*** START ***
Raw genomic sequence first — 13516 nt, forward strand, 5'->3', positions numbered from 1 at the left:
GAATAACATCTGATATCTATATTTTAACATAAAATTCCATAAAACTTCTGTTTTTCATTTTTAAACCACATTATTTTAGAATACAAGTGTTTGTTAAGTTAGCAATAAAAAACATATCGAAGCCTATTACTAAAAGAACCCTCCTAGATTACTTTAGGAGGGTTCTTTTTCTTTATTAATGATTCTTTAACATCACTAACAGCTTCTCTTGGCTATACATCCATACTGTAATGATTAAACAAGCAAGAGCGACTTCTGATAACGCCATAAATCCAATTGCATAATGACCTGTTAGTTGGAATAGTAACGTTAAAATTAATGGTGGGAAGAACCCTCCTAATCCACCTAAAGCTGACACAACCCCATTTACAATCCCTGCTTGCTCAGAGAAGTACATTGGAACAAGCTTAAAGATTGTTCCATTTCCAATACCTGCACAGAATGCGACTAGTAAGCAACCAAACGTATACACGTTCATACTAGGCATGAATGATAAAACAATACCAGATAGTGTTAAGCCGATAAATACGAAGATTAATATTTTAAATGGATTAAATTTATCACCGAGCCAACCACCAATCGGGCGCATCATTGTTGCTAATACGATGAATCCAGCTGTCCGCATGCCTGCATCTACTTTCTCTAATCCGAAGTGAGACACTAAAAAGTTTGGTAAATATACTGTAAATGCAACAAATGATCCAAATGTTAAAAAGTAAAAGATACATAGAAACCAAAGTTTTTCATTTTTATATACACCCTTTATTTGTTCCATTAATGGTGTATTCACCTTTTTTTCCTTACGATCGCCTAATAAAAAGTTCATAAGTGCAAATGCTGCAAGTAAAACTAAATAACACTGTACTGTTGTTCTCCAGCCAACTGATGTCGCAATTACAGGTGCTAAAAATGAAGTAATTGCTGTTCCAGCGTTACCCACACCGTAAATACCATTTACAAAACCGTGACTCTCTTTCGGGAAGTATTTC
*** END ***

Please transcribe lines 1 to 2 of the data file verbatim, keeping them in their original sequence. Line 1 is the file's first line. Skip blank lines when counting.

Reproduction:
Raw genomic sequence first — 13516 nt, forward strand, 5'->3', positions numbered from 1 at the left:
GAATAACATCTGATATCTATATTTTAACATAAAATTCCATAAAACTTCTGTTTTTCATTTTTAAACCACATTATTTTAGAATACAAGTGTTTGTTAAGTTAGCAATAAAAAACATATCGAAGCCTATTACTAAAAGAACCCTCCTAGATTACTTTAGGAGGGTTCTTTTTCTTTATTAATGATTCTTTAACATCACTAACAGCTTCTCTTGGCTATACATCCATACTGTAATGATTAAACAAGCAAGAGCGACTTCTGATAACGCCATAAATCCAATTGCATAATGACCTGTTAGTTGGAATAGTAACGTTAAAATTAATGGTGGGAAGAACCCTCCTAATCCACCTAAAGCTGACACAACCCCATTTACAATCCCTGCTTGCTCAGAGAAGTACATTGGAACAAGCTTAAAGATTGTTCCATTTCCAATACCTGCACAGAATGCGACTAGTAAGCAACCAAACGTATACACGTTCATACTAGGCATGAATGATAAAACAATACCAGATAGTGTTAAGCCGATAAATACGAAGATTAATATTTTAAATGGATTAAATTTATCACCGAGCCAACCACCAATCGGGCGCATCATTGTTGCTAATACGATGAATCCAGCTGTCCGCATGCCTGCATCTACTTTCTCTAATCCGAAGTGAGACACTAAAAAGTTTGGTAAATATACTGTAAATGCAACAAATGATCCAAATGTTAAAAAGTAAAAGATACATAGAAACCAAAGTTTTTCATTTTTATATACACCCTTTATTTGTTCCATTAATGGTGTATTCACCTTTTTTTCCTTACGATCGCCTAATAAAAAGTTCATAAGTGCAAATGCTGCAAGTAAAACTAAATAACACTGTACTGTTGTTCTCCAGCCAACTGATGTCGCAATTACAGGTGCTAAAAATGAAGTAATTGCTGTTCCAGCGTTACCCACACCGTAAATACCATTTACAAAACCGTGACTCTCTTTCGGGAAGTATTTC